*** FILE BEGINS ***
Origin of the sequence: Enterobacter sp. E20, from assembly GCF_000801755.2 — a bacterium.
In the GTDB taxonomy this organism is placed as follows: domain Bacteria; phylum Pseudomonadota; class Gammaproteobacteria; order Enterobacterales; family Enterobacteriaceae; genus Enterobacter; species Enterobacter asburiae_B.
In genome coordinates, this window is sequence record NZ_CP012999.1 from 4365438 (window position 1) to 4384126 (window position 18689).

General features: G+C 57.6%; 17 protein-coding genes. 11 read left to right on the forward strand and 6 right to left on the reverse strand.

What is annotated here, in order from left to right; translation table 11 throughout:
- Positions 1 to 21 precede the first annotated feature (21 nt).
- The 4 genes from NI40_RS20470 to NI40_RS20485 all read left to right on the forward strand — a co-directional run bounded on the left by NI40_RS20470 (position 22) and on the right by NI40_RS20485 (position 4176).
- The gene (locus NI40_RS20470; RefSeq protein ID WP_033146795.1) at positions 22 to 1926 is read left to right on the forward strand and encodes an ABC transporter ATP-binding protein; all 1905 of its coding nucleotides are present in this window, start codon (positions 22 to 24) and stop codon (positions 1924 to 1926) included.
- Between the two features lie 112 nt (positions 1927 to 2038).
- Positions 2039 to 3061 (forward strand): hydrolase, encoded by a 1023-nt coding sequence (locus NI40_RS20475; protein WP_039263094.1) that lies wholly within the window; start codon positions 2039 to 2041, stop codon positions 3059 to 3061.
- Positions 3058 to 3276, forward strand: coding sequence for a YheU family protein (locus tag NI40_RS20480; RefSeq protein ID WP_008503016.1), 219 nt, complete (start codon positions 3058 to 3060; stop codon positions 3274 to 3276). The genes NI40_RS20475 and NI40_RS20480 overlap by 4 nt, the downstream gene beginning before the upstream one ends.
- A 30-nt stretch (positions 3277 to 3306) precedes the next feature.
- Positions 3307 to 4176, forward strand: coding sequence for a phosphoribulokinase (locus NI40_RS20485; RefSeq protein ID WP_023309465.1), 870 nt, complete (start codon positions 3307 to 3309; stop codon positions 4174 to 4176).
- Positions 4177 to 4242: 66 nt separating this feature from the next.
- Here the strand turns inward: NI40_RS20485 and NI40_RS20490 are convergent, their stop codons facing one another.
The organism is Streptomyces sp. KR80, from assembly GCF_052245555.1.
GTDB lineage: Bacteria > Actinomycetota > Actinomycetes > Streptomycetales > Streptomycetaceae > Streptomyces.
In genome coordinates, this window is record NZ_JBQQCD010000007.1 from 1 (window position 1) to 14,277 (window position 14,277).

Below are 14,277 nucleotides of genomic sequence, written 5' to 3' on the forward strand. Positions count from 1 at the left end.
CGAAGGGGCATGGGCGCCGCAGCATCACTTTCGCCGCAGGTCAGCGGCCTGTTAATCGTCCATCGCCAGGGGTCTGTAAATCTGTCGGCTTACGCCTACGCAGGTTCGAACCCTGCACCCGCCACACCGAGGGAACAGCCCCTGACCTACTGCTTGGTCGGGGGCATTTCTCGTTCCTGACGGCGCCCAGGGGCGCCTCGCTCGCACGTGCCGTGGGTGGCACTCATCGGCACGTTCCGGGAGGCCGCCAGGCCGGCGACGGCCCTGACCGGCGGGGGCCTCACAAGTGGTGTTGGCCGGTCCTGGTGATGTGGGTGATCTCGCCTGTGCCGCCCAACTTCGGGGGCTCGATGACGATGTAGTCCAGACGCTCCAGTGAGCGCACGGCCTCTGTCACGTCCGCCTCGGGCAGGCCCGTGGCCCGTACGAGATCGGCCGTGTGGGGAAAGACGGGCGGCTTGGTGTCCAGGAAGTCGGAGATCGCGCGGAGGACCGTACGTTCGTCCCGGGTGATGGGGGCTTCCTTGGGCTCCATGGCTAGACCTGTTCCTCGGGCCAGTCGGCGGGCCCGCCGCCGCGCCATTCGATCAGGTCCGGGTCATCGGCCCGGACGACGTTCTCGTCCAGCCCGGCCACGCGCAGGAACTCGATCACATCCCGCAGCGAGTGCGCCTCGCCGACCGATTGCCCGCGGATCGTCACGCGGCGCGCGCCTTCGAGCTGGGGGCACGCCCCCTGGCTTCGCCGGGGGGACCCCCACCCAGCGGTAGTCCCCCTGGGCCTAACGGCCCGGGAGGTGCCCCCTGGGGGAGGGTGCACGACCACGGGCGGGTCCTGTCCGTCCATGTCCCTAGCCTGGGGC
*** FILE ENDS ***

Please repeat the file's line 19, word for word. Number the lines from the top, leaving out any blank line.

Below are 14,277 nucleotides of genomic sequence, written 5' to 3' on the forward strand. Positions count from 1 at the left end.